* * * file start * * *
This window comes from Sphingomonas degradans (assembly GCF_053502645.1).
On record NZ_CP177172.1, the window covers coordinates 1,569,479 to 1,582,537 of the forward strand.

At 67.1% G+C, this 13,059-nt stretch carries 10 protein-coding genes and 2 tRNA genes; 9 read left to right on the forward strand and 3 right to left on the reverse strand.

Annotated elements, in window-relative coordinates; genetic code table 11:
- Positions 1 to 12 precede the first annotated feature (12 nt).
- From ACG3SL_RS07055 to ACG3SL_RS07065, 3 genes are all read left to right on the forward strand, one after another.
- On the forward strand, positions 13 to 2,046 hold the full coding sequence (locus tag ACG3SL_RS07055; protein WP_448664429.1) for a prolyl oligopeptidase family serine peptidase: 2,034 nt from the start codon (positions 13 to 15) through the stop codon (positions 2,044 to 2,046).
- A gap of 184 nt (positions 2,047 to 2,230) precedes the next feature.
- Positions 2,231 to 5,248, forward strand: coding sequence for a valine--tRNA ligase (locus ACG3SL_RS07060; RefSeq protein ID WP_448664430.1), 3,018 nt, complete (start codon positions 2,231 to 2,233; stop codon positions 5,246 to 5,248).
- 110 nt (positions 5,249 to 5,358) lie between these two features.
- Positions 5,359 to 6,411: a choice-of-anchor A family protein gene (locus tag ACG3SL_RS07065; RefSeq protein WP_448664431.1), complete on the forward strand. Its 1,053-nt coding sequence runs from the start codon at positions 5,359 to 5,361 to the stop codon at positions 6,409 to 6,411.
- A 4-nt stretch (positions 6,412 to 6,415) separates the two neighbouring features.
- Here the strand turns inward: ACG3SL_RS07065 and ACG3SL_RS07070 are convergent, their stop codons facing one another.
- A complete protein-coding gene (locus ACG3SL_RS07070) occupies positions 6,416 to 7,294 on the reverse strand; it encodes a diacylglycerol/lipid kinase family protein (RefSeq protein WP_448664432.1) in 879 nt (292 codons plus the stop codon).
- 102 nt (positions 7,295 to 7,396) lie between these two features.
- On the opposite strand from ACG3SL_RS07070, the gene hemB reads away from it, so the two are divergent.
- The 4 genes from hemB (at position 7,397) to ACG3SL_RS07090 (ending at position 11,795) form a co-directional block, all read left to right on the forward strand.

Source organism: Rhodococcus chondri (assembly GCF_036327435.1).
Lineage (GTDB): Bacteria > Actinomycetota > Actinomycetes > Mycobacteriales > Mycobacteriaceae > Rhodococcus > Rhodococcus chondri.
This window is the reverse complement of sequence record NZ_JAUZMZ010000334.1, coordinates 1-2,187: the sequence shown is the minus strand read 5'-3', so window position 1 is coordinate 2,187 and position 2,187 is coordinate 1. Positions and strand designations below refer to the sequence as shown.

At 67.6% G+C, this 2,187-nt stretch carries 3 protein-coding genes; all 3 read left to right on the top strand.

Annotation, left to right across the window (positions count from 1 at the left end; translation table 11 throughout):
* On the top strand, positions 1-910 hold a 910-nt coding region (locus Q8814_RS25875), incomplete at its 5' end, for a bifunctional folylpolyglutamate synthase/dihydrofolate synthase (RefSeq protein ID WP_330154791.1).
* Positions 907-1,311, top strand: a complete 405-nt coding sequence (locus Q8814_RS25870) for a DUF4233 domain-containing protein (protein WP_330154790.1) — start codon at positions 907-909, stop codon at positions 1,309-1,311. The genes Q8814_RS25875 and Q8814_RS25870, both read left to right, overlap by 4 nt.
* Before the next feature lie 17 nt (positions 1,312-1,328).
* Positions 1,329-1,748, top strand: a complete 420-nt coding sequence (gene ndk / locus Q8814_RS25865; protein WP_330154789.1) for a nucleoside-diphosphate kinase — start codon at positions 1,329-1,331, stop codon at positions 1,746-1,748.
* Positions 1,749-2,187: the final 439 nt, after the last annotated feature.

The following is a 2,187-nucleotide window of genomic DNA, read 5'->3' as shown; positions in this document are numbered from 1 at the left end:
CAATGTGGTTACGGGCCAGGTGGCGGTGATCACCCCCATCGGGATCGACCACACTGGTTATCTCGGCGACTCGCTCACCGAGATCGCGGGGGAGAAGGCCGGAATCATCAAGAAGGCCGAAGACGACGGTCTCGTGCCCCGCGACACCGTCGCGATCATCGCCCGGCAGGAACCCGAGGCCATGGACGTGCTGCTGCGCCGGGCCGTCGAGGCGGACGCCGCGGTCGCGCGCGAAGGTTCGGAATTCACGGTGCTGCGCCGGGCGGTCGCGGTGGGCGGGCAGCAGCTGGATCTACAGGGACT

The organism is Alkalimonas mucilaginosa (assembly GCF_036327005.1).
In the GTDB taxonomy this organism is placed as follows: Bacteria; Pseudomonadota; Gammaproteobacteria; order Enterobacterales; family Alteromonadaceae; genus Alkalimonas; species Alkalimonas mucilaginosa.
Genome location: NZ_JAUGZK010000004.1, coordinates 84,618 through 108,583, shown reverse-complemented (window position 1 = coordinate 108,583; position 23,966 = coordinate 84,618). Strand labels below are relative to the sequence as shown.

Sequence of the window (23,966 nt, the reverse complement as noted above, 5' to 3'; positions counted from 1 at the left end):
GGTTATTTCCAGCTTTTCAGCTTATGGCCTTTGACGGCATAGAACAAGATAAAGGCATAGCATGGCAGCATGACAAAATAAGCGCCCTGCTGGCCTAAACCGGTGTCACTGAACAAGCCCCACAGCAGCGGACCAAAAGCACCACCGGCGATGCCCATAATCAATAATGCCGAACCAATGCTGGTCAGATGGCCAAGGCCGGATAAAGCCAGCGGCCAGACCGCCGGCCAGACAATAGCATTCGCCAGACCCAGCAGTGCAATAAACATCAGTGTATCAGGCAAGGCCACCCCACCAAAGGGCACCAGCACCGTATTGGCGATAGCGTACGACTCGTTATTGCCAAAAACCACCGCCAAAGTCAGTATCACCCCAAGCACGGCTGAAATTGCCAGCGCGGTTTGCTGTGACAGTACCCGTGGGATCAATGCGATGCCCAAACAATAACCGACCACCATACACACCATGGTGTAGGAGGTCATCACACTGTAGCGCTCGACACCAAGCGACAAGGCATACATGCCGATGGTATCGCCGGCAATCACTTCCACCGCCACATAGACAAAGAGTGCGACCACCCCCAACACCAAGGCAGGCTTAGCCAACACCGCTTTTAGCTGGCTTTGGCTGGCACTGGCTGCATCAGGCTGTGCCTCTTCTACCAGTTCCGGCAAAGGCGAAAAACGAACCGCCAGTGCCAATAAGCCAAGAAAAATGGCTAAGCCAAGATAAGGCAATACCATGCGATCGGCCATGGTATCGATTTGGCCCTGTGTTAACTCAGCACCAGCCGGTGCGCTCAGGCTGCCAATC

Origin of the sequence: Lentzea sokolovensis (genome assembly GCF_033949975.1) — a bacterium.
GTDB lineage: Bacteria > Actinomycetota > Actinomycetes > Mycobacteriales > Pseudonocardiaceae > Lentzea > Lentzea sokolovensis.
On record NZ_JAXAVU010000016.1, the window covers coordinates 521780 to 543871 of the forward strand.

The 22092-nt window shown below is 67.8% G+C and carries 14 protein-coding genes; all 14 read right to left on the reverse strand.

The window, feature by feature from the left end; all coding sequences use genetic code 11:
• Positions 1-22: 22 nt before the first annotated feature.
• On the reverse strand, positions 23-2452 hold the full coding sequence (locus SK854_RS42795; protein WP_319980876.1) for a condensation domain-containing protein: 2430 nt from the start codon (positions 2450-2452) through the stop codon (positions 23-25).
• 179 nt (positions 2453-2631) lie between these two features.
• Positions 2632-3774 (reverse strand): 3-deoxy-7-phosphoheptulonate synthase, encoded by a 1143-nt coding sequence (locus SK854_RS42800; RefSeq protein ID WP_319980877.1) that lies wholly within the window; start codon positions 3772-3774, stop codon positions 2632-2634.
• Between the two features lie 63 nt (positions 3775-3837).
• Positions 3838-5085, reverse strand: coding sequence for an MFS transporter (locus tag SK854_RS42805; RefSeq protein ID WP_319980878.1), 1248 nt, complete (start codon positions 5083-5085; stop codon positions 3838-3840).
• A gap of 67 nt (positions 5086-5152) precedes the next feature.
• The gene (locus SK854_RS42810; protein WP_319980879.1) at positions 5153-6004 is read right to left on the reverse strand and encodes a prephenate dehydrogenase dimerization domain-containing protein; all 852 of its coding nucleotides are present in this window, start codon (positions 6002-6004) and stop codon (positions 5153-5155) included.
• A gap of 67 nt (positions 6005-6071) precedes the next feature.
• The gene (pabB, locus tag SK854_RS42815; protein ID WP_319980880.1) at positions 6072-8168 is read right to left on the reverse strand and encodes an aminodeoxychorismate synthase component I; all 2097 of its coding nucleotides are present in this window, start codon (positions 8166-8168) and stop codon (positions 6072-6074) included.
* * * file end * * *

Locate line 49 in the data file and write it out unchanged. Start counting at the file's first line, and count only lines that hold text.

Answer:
• The gene (pabB, locus tag SK854_RS42815; protein ID WP_319980880.1) at positions 6072-8168 is read right to left on the reverse strand and encodes an aminodeoxychorismate synthase component I; all 2097 of its coding nucleotides are present in this window, start codon (positions 8166-8168) and stop codon (positions 6072-6074) included.